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Re: [ByzantiumNovumCulture] Re: Around the Roman Table on Google Books

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  • Timothy Dawson
    ... (gulp)... recipe. I ve managed 46 years without even making an attempt yet, Well, it really isn t a problem as there are no Byzantine recipes per se. So
    Message 1 of 6 , Mar 13, 2011
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      On 11 Mar 2011, at 14:42, Cassius wrote:
      >. one of these days I'm going to have to try cooking from a...
      (gulp)... recipe. I've managed 46 years without even making an attempt
      yet,

      Well, it really isn't a problem as there are no Byzantine recipes per
      se. So just read some sources, get together some ingredients they
      mention and cook something you like. Voilla! That has worked well
      for me for 20 years.

      A point I shall be making when I give a paper on this subject at the
      International Medieval Congress in July is that recipes are something
      of mirage. Food is always an intensely personal and transitory
      experience, that is often influenced by things other than the food
      itself. So even when one has a recipe, and all the ingredients it
      mentions, and follows it to the letter, the best that can be said is
      that one has had an approximate impression of what someone from then
      might have experienced on one occasion. The common factor is that
      people will always have wanted to eat something they enjoyed. So enjoy!

      Timothy
    • Cassius
      This may sound a bit silly, but that s great advice I honestly never thought of. Thank you! :) Hmm... now a list of Byzantine ingredients would be helpful. I m
      Message 2 of 6 , Mar 13, 2011
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        This may sound a bit silly, but that's great advice I honestly never thought of. Thank you! :)

        Hmm... now a list of Byzantine ingredients would be helpful. I'm no great cook, but I do like to "create" stuff that seems like it would be tasty. If you're using the correct food basics (common meats, veggies, spices, etc) how "off topic" could that kind of cooking really be?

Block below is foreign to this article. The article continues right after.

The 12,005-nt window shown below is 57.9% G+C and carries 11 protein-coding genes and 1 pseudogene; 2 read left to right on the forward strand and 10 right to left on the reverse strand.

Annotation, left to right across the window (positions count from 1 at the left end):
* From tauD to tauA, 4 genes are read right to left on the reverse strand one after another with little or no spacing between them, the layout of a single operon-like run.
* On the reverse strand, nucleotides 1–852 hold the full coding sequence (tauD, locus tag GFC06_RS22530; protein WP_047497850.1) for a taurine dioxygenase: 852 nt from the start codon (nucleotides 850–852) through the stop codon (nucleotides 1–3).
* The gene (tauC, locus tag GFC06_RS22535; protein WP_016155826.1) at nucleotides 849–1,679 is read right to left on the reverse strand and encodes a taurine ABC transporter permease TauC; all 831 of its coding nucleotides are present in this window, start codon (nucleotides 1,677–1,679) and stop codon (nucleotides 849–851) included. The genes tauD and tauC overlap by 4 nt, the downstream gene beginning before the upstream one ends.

-Marcus Cassius Julianus

        --- In ByzantiumNovumCulture@yahoogroups.com, Timothy Dawson <timothy@...> wrote:
        >
        > On 11 Mar 2011, at 14:42, Cassius wrote:
        > >. one of these days I'm going to have to try cooking from a...
        > (gulp)... recipe. I've managed 46 years without even making an attempt
        > yet,
        >
        > Well, it really isn't a problem as there are no Byzantine recipes per
        > se. So just read some sources, get together some ingredients they
        > mention and cook something you like. Voilla! That has worked well
        > for me for 20 years.
        >
        > A point I shall be making when I give a paper on this subject at the
        > International Medieval Congress in July is that recipes are something
        > of mirage. Food is always an intensely personal and transitory
        > experience, that is often influenced by things other than the food
        > itself. So even when one has a recipe, and all the ingredients it
        > mentions, and follows it to the letter, the best that can be said is
        > that one has had an approximate impression of what someone from then
        > might have experienced on one occasion. The common factor is that
        > people will always have wanted to eat something they enjoyed. So enjoy!
        >
        > Timothy
        >
      • Amma Doukaina
        Well, create away and share your successful recipes! Very true that we have to kind of play by ear when we think of what was eaten in the past. Nothing more